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Will Republicans unite behind Trump?

Presumptive nominee may have uphill battle gaining support of GOP

SAN ANTONIO – “Surprise” may be the word that defines the Republican Party’s 2016 campaign season.

The country has watched the GOP front-runner, businessman Donald Trump, crush his competition in primary after primary, from Hawaii to New York.

Along the way, the Republican candidates who sought to defeat the billionaire saw a few victories of their own. But the key word there is “few.”

U.S. Sen. Ted Cruz, R-Texas, won his home state. Ohio Gov. John Kasich likewise won his home state. The blow that knocked U.S. Sen. Marco Rubio, R-Florida, out of the race was when he lost the Sunshine State to Trump.

And so it went that the number of states that swung in Trump’s favor diminished any hope the other candidates had of taking up a residence and office at 1600 Pennsylvania Ave. in Washington D.C.

Bexar County Republican Party Chairman Robert Stovall used the defining word for Republicans when he talked to KSAT 12’s Paul Venema after Kasich and Cruz both dropped out of the race.

“I think it caught most of us, especially down here in Texas, by surprise,” he said. “Ted Cruz has been a formidable candidate.”

WATCH: Bexar County Republicans surprised about Trump's victory, Cruz's departure

But the underdogs couldn’t muster strong campaigns strong enough to win against Trump’s powerhouse campaign.

Now the question will be if the Republican Party will get behind Trump.

CNN’s John King said there are several camps staging within the party: the “Never Trump,” those who are conservative but would never vote for Trump; the “I don’t like Trump, but we better get behind him or the party’s done” camp, which is composed of Republicans who don’t want to see the end of the Republican Party; and the “I’m not sure what to do” group.

The “Never Trump” Camp

Exactly how big is the “Never Trump” Camp?

“How active are they, how vocal are they, and do they get a recognizable young, conservative national leader who’s willing to run as a third-party candidate?” asked King as he pondered the possibilities. “Donald Trump’s most urgent challenge … is to try to convince the Republican Party this will not only be OK, it might actually be good for (them).”

Still, the fact remains that there are a lot of questions surrounding Trump and his viability for a successful bid for the presidency.

And, King said, there’s a downright opposition to Trump. The sooner he can unify Republicans, the better, King said, because if Hillary Clinton is the Democratic nominee for president, she will be a formidable candidate.

What about Texas?

The Lone Star state is “reliably red,” King said.

But he asked, “What if there is a third-party candidate who is also conservative?”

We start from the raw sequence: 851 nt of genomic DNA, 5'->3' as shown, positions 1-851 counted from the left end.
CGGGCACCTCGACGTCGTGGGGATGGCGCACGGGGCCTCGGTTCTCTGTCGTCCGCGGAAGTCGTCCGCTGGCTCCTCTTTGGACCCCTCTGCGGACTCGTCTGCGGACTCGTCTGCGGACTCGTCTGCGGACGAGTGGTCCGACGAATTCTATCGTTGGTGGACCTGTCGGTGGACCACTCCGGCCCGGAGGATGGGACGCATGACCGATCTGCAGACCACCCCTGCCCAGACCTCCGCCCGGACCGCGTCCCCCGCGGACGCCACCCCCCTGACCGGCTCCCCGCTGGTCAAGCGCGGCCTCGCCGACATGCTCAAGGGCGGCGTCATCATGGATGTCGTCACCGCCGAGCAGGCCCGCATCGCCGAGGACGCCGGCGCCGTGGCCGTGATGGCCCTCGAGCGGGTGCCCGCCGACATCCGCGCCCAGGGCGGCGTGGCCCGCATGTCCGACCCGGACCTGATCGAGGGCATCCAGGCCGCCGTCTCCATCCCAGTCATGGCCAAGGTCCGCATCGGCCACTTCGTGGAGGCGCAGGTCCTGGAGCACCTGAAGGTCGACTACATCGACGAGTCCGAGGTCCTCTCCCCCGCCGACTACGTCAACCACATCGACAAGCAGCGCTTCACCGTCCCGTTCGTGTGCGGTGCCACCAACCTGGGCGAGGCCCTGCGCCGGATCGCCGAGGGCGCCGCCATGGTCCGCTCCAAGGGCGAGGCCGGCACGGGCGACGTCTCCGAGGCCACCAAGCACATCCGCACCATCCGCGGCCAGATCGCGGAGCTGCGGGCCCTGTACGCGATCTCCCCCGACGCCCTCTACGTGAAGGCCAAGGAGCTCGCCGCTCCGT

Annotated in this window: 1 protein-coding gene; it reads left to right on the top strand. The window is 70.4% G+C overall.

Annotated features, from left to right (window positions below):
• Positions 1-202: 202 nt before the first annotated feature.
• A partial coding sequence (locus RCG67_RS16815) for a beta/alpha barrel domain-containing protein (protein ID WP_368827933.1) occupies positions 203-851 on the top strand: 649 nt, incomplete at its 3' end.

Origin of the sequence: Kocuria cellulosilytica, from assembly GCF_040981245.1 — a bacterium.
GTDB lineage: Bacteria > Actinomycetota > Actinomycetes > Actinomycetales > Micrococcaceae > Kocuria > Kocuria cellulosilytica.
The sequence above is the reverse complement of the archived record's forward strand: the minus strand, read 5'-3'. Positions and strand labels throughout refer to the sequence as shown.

SEE: People tell the reasons why they support their candidate of choice

“If there is a credible third-party challenger that can get 4, 5, 6, 7 percent of the vote in a place like Texas, the Democrats will actually look at Texas in the general election,” King said. “The sooner Donald Trump can stop that talk, take the air out of the “Never Trump” movement, the better for his candidacy.”

Trump is already attempting to squash some of the party’s skepticism, but he’s got work to do when it comes to top leaders like Republican Speaker of the House Paul Ryan, who said that he’s “just not ready” to support Trump.

Ryan told CNN’s Jake Tapper that he’s hasn’t gotten to the place yet where he can get behind Trump. That’s a blow considering that the Wisconsinite is the most senior-level GOP representative.

Ryan told Tapper that he would like Trump to unify “all wings of the Republican Party and the conservative movement.”

"And we've got a ways to go from here to there," Ryan told CNN.

Who could be that third-party challenger?

According to King, a list of potential third-party challengers is still swirling around.

A third-party person could throw the whole race into another dimension. King referenced Ross Perot in the ‘90s, who captured 19 percent of the vote. It knocked the elections for a loop.

A third-party conservative would only need a few percentage points in a few battleground states to throw the election to the Democrats, King said. And that’s where Texas comes into play for the Democrats in a general election scenario.

One name: Ben Sasse

Just this week, Ben Sasse, a Republican senator in Nebraska, penned an open letter to Americans voicing his frustration with presumptive nominee Trump, as well as likely Democratic nominee Clinton.

“If you are one of those rare souls who genuinely believe Hillary Clinton and Donald Trump are honorable people — if they are the role models you want for your kids — then this letter is not for you,” Sasse wrote. “Instead, this letter is for the majority of Americans who wonder why the nation that put a man on the moon can’t find a healthy leader who can take us forward together.”

Could the freshman senator from Nebraska be the wild card in the race?

King said he’s relatively unknown nationally but is well-known within the conservative movement and among Tea Party activists.